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Tuesday, December 12, 2023

Stonehenge ‘risks losing world heritage status because of road project’

Stonehenge faces the risk of being “de-listed” as a Unesco world heritage site if plans for a nearby road project featuring a tunnel go ahead, the High Court has been told. Campaigners, who are bringing a second legal bid to block the plans, claim the Government was “irrational to give no weight” to the UN agency warning that approval of the £1.7 billion scheme warranted its inclusion on the “list of world heritage in danger”.

Lawyers for Save Stonehenge World Heritage Site (SSWHS) say this would mark “the first step being taken towards de-listing” and would be “the direct result” of the Government’s decision. SSWHS is challenging Transport Secretary Mark Harper’s backing of plans, which include the two-mile tunnel, to overhaul eight miles of the A303.

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Environmental stress rather than genetics influenced height differences in early Neolithic people: Study

Migrations of early farmers into Europe.
Credit: Nature Human Behaviour (2023). DOI: 10.1038/s41562-023-01756-w

The difference in height between female and male individuals in northern Europe during the Early Neolithic (8,000–6,000 years before present, bp) may have been influenced by cultural factors, a paper published in Nature Human Behaviour suggests. The findings indicate that height differences during this period cannot be explained by genetic and dietary factors alone.

Culture and health are linked in the modern world; however, how this relationship evolved is unclear. Height is one indicator of health and being of a shorter height than expected based on genetics may indicate adverse environmental and/or dietary factors. Previous research has suggested that humans in the Neolithic did not reach their genetic height potential, but how this differed between regions and between sexes is unknown.

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Archaeologists unearth ‘most shocking example of Roman slavery’ at Pompeii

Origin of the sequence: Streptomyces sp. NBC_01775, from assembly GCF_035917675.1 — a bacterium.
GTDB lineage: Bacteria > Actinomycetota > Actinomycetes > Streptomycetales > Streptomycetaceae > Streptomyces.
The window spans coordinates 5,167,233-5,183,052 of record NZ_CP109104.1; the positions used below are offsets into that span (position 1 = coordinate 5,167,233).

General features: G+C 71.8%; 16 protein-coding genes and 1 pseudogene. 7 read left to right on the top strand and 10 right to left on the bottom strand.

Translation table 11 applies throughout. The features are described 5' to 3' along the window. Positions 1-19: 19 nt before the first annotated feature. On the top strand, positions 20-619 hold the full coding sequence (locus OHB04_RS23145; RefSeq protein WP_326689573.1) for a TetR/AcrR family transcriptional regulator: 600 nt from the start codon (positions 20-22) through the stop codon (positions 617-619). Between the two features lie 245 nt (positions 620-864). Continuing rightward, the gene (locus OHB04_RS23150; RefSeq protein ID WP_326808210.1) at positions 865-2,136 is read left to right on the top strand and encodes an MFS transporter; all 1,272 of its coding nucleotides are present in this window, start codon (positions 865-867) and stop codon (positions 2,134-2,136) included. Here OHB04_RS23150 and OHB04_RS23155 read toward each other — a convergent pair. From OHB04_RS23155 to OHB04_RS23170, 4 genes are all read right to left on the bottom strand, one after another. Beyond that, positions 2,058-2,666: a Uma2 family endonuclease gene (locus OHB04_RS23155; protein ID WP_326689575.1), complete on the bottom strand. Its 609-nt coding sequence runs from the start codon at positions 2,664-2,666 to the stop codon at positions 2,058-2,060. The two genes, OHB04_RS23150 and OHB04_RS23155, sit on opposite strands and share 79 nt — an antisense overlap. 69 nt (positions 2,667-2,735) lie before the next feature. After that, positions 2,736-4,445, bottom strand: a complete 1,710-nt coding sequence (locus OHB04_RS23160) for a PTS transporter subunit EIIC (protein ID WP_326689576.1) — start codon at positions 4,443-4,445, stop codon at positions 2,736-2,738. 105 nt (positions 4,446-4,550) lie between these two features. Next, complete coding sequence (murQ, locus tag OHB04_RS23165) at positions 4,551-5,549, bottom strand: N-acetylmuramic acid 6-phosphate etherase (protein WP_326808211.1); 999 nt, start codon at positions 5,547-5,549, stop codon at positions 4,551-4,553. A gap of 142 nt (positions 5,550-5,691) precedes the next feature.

A bakery where enslaved people were imprisoned and exploited to produce bread has been discovered in the ruins of Pompeii in what has been described as the most shocking example of slavery in the ancient Roman city.

The cramped bakery with small windows barred with iron was part of a home that emerged during excavations in the Regio IX area of the Pompeii archaeological park in southern Italy.

The discovery provides more evidence on the daily life of Pompeii’s enslaved people, often forgotten about by historical sources but who made up most of the population and whose hard labour propped up the city’s economy as well as the culture and fabric of Roman civilisation.

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Pompeii Bakery Yields Evidence of Enslaved Workers

(Pompeii Archaeological Park)

ROME, ITALY—The Guardian reports that a small bakery equipped with windows blocked by iron bars has been uncovered in the Regio IX area of Pompeii. The remains of three people have been recovered from the structure, which may have been undergoing renovations when it was destroyed by the eruption of Mount Vesuvius in A.D. 79. Markings on the floor of the bakery are thought to have directed the movement of enslaved workers and animals that were likely blindfolded while grinding grain and baking bread in the space. The bakery’s only exit led to the main hall of the luxurious residential section of the structure. 

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‘Shocking Side Of Ancient Slavery’: Prison Bakery Where Enslaved People Toiled Unearthed In Pompeii

The “prison bakery” in Pompeii is just one of the latest archaeological discoveries in the doomed town.

There have been some astounding discoveries in Pompeii in recent years, including a ceremonial chariot, the ancient Roman version of a “fast food stand,” and erotic frescoes. But the latest discovery sheds light on an often overlooked part of Pompeii society: slavery.

Archaeologists excavating the doomed city, which was destroyed with the eruption of Mount Vesuvius in 79 C.E., recently announced the discovery of a “prison bakery” where humans and animals toiled under brutal conditions to make bread. According to a statement from the Archaeological Park of Pompeii, the cramped room had no view of the outside world and only a few high, barred windows. Indentations in the floor showed where blindfolded donkeys were forced to walk for hours in order to grind grain for bread.

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Roman-Era Winery Uncovered in Southern France

LAVEYRON, FRANCE—According to a Miami Herald report, researchers from France’s National Institute of Preventive Archaeological Research (INRAP) discovered remnants of a 1,900-year-old winery during an investigation conducted ahead of a construction project near the Rhône River in southern France. The wine was likely consumed by Romans, who conquered the region in 53 B.C. Grapes would have been pressed on the site’s central platform. Basins on either site of it would have collected the grape juice, then drained it into cellars made of rectangular bricks. 

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Roman 'backwater' bucked Empire's decline, archaeologists reveal